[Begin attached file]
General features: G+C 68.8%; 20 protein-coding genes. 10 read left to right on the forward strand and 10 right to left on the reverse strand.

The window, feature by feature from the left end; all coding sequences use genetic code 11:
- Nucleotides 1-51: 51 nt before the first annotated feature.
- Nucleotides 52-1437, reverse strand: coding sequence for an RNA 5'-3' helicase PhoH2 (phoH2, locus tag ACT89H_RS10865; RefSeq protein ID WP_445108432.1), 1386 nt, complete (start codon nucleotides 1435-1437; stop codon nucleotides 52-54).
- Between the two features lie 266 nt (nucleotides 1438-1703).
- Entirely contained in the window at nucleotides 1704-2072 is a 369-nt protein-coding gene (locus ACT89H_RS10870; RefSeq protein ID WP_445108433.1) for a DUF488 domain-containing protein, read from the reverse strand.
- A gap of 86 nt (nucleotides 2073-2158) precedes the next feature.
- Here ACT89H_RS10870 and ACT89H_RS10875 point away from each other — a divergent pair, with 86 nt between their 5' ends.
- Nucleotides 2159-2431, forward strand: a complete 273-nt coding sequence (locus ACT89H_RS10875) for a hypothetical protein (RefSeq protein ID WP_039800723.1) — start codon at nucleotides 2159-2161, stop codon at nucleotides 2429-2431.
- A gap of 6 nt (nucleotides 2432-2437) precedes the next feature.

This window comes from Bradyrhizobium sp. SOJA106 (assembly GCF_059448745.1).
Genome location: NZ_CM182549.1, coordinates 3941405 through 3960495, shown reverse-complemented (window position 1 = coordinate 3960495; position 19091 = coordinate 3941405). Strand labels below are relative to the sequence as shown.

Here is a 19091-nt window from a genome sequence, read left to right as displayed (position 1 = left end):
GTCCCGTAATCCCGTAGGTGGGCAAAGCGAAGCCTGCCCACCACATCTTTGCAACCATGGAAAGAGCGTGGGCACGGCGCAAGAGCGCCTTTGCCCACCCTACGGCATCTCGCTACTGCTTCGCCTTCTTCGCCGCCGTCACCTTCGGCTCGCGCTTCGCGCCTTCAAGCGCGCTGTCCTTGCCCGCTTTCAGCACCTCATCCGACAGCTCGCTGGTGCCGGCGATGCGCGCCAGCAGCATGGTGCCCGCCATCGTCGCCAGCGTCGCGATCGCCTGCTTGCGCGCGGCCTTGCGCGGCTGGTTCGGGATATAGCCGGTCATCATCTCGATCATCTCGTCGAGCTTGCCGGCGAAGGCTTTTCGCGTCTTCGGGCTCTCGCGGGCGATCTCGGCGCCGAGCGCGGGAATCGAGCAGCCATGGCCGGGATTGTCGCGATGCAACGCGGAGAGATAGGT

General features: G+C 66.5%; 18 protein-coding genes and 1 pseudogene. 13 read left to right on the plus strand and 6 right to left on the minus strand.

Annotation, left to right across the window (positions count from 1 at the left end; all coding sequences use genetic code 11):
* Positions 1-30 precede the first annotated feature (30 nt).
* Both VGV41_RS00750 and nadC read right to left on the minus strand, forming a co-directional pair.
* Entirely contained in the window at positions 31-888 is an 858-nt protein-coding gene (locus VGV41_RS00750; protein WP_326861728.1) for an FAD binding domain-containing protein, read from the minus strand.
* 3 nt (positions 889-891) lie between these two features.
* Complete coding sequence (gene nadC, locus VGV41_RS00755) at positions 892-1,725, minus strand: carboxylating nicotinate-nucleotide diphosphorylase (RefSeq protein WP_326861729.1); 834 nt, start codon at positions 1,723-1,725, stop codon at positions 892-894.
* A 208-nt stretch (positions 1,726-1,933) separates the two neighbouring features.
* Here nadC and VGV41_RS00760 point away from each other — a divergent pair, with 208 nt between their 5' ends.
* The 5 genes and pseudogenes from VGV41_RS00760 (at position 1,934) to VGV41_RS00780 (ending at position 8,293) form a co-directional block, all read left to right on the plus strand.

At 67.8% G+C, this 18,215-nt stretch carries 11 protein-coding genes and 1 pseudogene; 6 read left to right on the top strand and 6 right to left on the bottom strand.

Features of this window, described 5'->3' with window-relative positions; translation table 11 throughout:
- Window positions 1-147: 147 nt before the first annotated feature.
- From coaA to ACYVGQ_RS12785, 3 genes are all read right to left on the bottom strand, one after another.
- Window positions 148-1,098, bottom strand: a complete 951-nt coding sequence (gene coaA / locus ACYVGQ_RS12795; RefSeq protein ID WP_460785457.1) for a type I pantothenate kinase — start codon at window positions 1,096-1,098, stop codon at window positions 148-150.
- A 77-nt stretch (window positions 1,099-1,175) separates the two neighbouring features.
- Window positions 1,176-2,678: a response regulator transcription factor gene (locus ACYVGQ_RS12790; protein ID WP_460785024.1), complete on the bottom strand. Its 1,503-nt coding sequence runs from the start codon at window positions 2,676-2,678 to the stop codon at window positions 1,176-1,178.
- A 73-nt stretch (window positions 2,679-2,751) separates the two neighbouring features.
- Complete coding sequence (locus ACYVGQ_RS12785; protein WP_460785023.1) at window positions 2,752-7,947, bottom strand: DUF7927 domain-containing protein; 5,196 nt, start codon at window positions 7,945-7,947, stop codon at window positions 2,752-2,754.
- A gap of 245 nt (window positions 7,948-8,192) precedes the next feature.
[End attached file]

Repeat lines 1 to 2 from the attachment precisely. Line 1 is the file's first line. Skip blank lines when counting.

General features: G+C 68.8%; 20 protein-coding genes. 10 read left to right on the forward strand and 10 right to left on the reverse strand.

The window, feature by feature from the left end; all coding sequences use genetic code 11: